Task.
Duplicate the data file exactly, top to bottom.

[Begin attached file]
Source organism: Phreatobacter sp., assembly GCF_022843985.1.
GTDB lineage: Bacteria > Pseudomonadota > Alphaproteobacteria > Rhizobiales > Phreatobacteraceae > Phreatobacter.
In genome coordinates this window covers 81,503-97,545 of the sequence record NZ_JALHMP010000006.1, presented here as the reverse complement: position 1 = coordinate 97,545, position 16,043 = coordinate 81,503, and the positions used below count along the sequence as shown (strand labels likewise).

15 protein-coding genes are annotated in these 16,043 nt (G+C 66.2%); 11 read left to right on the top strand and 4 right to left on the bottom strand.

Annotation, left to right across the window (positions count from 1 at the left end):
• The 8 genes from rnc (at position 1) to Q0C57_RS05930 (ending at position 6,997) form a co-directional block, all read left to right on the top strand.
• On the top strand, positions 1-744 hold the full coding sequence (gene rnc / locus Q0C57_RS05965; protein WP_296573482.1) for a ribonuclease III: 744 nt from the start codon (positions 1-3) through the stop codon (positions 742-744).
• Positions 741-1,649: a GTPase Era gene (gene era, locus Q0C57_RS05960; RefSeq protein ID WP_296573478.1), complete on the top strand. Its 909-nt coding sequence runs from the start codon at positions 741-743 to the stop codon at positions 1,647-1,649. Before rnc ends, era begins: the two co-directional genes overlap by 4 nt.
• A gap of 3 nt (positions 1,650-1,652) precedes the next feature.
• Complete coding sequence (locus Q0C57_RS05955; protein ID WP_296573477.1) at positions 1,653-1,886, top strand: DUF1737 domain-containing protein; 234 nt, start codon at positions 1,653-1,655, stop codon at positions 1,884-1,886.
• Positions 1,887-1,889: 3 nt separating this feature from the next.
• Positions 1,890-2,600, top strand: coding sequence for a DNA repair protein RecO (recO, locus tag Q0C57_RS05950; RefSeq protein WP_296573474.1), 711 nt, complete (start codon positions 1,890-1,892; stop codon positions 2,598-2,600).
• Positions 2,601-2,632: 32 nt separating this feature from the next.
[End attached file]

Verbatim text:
Source organism: Phreatobacter sp., assembly GCF_022843985.1.
GTDB lineage: Bacteria > Pseudomonadota > Alphaproteobacteria > Rhizobiales > Phreatobacteraceae > Phreatobacter.
In genome coordinates this window covers 81,503-97,545 of the sequence record NZ_JALHMP010000006.1, presented here as the reverse complement: position 1 = coordinate 97,545, position 16,043 = coordinate 81,503, and the positions used below count along the sequence as shown (strand labels likewise).

15 protein-coding genes are annotated in these 16,043 nt (G+C 66.2%); 11 read left to right on the top strand and 4 right to left on the bottom strand.

Annotation, left to right across the window (positions count from 1 at the left end):
• The 8 genes from rnc (at position 1) to Q0C57_RS05930 (ending at position 6,997) form a co-directional block, all read left to right on the top strand.
• On the top strand, positions 1-744 hold the full coding sequence (gene rnc / locus Q0C57_RS05965; protein WP_296573482.1) for a ribonuclease III: 744 nt from the start codon (positions 1-3) through the stop codon (positions 742-744).
• Positions 741-1,649: a GTPase Era gene (gene era, locus Q0C57_RS05960; RefSeq protein ID WP_296573478.1), complete on the top strand. Its 909-nt coding sequence runs from the start codon at positions 741-743 to the stop codon at positions 1,647-1,649. Before rnc ends, era begins: the two co-directional genes overlap by 4 nt.
• A gap of 3 nt (positions 1,650-1,652) precedes the next feature.
• Complete coding sequence (locus Q0C57_RS05955; protein ID WP_296573477.1) at positions 1,653-1,886, top strand: DUF1737 domain-containing protein; 234 nt, start codon at positions 1,653-1,655, stop codon at positions 1,884-1,886.
• Positions 1,887-1,889: 3 nt separating this feature from the next.
• Positions 1,890-2,600, top strand: coding sequence for a DNA repair protein RecO (recO, locus tag Q0C57_RS05950; RefSeq protein WP_296573474.1), 711 nt, complete (start codon positions 1,890-1,892; stop codon positions 2,598-2,600).
• Positions 2,601-2,632: 32 nt separating this feature from the next.